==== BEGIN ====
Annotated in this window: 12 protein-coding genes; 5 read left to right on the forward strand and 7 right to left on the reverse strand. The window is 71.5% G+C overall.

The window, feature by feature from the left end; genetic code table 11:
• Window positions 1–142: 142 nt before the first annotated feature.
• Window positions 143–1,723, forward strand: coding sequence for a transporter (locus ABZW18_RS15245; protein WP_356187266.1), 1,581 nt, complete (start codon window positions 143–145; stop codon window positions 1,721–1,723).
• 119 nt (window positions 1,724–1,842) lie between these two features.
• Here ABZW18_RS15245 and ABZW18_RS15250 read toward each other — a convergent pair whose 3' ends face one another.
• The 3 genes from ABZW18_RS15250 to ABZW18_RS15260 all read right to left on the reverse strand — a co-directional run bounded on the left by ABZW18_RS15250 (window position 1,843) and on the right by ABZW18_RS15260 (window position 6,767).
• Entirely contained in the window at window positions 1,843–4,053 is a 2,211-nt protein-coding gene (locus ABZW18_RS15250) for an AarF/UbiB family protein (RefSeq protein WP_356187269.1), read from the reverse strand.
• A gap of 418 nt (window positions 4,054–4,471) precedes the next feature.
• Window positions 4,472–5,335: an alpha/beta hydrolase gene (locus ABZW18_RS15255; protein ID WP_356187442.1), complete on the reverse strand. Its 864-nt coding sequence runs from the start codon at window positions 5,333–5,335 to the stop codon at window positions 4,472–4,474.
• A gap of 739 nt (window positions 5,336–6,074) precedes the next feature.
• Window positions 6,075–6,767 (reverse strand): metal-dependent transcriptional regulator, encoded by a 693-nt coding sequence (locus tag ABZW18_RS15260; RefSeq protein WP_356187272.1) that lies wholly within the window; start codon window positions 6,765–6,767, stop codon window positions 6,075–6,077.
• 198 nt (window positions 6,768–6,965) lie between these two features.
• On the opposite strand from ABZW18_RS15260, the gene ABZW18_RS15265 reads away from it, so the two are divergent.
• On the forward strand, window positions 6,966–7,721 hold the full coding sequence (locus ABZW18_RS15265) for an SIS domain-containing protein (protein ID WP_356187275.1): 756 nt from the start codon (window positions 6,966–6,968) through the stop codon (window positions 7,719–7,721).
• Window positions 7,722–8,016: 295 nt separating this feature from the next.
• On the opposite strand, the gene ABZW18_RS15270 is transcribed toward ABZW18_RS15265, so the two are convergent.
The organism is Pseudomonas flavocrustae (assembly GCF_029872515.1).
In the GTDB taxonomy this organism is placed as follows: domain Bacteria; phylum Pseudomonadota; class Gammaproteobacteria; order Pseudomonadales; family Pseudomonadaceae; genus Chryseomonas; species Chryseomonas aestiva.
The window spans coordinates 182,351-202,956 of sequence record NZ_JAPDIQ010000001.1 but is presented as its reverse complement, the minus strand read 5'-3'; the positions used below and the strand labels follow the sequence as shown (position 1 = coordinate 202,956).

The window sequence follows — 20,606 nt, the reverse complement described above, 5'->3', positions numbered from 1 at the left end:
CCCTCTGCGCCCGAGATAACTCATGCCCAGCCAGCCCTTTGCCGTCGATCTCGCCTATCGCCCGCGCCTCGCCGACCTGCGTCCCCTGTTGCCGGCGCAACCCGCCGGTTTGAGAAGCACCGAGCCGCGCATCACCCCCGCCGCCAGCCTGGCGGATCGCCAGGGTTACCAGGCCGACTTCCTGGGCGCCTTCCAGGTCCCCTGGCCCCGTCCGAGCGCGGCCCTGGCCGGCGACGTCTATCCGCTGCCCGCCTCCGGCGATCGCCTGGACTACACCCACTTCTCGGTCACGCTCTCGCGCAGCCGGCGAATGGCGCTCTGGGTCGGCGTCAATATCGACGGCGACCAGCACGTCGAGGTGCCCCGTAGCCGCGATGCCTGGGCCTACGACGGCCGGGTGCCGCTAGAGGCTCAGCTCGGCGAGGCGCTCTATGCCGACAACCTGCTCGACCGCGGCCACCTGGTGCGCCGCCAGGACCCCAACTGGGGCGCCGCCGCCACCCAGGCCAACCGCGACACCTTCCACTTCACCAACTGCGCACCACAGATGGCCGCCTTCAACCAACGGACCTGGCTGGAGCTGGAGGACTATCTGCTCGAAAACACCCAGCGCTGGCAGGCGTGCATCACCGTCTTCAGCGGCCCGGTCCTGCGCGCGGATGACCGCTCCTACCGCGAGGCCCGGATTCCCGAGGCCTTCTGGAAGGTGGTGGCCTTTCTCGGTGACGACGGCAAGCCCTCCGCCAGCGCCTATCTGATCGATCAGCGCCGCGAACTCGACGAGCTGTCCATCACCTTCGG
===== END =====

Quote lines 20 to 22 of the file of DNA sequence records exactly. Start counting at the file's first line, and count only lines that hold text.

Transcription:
The window spans coordinates 182,351-202,956 of sequence record NZ_JAPDIQ010000001.1 but is presented as its reverse complement, the minus strand read 5'-3'; the positions used below and the strand labels follow the sequence as shown (position 1 = coordinate 202,956).

The window sequence follows — 20,606 nt, the reverse complement described above, 5'->3', positions numbered from 1 at the left end:
CCCTCTGCGCCCGAGATAACTCATGCCCAGCCAGCCCTTTGCCGTCGATCTCGCCTATCGCCCGCGCCTCGCCGACCTGCGTCCCCTGTTGCCGGCGCAACCCGCCGGTTTGAGAAGCACCGAGCCGCGCATCACCCCCGCCGCCAGCCTGGCGGATCGCCAGGGTTACCAGGCCGACTTCCTGGGCGCCTTCCAGGTCCCCTGGCCCCGTCCGAGCGCGGCCCTGGCCGGCGACGTCTATCCGCTGCCCGCCTCCGGCGATCGCCTGGACTACACCCACTTCTCGGTCACGCTCTCGCGCAGCCGGCGAATGGCGCTCTGGGTCGGCGTCAATATCGACGGCGACCAGCACGTCGAGGTGCCCCGTAGCCGCGATGCCTGGGCCTACGACGGCCGGGTGCCGCTAGAGGCTCAGCTCGGCGAGGCGCTCTATGCCGACAACCTGCTCGACCGCGGCCACCTGGTGCGCCGCCAGGACCCCAACTGGGGCGCCGCCGCCACCCAGGCCAACCGCGACACCTTCCACTTCACCAACTGCGCACCACAGATGGCCGCCTTCAACCAACGGACCTGGCTGGAGCTGGAGGACTATCTGCTCGAAAACACCCAGCGCTGGCAGGCGTGCATCACCGTCTTCAGCGGCCCGGTCCTGCGCGCGGATGACCGCTCCTACCGCGAGGCCCGGATTCCCGAGGCCTTCTGGAAGGTGGTGGCCTTTCTCGGTGACGACGGCAAGCCCTCCGCCAGCGCCTATCTGATCGATCAGCGCCGCGAACTCGACGAGCTGTCCATCACCTTCGG